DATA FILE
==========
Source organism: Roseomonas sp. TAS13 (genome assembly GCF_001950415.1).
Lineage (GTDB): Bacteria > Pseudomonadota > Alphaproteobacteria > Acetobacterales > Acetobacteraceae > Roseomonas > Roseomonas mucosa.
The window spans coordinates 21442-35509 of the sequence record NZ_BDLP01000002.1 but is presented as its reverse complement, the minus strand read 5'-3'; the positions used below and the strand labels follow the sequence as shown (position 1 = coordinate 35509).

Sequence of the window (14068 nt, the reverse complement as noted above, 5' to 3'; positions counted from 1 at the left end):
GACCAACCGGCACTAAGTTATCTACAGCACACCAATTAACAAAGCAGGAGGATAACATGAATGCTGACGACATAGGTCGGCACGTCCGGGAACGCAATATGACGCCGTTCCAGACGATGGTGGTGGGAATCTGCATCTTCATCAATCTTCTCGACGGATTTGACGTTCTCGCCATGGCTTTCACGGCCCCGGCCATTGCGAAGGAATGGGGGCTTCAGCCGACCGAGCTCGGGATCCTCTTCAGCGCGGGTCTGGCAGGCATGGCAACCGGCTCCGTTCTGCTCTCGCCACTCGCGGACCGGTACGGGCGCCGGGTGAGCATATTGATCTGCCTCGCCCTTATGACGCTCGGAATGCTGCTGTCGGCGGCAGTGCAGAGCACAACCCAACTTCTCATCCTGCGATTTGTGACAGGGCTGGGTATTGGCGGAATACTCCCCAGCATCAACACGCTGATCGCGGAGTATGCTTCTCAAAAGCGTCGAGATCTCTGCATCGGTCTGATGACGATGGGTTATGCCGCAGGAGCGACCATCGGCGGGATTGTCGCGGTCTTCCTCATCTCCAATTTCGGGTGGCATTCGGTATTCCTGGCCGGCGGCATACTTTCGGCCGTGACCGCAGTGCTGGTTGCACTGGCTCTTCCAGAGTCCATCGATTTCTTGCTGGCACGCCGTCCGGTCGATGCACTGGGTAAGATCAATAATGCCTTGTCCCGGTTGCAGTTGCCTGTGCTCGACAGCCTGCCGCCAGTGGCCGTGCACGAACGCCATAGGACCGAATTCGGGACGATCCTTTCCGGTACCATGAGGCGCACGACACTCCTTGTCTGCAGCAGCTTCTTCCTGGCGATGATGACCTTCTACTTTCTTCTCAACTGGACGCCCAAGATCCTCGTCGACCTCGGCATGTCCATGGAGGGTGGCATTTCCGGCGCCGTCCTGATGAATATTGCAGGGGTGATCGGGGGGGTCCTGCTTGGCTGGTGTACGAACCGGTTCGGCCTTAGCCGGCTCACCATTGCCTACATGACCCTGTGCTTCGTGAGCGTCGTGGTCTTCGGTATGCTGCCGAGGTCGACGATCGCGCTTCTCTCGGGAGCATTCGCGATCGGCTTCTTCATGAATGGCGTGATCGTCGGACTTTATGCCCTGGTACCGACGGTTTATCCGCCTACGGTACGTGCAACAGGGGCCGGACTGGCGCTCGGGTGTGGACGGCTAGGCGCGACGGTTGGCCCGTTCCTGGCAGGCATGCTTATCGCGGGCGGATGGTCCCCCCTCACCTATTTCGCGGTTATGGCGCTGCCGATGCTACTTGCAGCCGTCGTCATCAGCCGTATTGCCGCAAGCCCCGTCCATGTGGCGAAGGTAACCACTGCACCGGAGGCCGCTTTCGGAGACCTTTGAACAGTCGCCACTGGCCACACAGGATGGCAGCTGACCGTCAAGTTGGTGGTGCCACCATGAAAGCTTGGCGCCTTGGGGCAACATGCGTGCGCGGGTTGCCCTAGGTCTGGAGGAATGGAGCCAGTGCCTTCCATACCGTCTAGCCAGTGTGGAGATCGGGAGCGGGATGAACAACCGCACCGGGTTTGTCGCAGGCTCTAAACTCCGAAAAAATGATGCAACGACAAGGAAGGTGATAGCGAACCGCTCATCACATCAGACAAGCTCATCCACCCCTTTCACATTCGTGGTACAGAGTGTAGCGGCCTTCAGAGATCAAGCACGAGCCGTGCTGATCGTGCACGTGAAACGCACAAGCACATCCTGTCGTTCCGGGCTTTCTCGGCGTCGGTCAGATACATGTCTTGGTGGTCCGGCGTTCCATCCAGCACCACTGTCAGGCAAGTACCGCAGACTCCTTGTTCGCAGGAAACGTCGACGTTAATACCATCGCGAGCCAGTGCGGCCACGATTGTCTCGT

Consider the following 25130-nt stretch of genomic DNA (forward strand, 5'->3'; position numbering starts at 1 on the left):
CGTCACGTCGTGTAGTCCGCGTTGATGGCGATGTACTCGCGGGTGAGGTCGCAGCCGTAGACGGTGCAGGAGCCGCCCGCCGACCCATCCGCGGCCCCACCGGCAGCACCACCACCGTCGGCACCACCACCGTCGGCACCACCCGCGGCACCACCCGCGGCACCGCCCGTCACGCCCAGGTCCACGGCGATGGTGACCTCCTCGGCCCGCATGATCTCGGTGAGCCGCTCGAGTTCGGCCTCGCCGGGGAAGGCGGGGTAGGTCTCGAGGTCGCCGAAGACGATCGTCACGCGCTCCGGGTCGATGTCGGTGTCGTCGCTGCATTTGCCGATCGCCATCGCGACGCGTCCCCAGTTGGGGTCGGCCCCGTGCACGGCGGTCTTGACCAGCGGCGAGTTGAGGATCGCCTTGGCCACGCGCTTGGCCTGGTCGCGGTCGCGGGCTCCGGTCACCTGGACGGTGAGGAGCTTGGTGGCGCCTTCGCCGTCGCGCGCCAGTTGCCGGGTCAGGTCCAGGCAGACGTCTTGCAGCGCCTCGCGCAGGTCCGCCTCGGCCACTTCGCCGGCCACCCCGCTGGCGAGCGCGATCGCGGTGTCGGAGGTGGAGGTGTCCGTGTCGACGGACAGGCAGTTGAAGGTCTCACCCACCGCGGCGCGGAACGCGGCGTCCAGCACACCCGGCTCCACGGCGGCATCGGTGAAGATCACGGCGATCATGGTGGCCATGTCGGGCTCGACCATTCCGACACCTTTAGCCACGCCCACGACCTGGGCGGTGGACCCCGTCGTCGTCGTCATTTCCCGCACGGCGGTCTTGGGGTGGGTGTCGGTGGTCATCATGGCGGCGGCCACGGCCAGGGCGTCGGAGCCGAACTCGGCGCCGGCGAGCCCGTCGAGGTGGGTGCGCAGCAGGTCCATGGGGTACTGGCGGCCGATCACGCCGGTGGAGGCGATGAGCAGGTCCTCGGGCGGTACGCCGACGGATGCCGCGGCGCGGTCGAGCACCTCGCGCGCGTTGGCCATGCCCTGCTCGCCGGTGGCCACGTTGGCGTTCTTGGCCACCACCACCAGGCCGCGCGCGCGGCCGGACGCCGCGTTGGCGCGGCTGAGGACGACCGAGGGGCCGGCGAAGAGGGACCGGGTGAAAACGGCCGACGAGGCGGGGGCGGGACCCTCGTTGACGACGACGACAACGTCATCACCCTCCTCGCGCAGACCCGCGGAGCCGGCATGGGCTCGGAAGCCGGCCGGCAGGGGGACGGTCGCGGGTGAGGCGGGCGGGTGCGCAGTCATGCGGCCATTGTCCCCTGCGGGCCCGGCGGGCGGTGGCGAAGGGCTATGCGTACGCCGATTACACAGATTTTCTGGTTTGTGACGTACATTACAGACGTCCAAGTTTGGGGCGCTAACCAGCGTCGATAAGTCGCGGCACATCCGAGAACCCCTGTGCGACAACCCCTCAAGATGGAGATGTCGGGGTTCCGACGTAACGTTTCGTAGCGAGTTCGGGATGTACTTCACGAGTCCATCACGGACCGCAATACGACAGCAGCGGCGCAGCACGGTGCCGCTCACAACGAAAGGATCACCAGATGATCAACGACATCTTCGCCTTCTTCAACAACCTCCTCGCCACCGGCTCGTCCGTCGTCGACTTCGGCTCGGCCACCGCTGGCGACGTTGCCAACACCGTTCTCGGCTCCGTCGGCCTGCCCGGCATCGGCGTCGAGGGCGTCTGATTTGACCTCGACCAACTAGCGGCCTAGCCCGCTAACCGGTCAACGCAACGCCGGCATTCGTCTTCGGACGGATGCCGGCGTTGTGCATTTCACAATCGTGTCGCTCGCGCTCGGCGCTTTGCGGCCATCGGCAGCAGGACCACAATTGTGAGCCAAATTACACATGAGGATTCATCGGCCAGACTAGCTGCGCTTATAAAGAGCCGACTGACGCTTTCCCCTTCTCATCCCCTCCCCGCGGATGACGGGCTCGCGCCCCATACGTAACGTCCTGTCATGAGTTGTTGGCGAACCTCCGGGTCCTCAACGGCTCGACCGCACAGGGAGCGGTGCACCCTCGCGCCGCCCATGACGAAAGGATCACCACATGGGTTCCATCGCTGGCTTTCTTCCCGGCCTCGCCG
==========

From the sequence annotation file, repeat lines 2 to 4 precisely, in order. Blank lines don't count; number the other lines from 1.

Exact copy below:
Lineage (GTDB): Bacteria > Pseudomonadota > Alphaproteobacteria > Acetobacterales > Acetobacteraceae > Roseomonas > Roseomonas mucosa.
The window spans coordinates 21442-35509 of the sequence record NZ_BDLP01000002.1 but is presented as its reverse complement, the minus strand read 5'-3'; the positions used below and the strand labels follow the sequence as shown (position 1 = coordinate 35509).

Sequence of the window (14068 nt, the reverse complement as noted above, 5' to 3'; positions counted from 1 at the left end):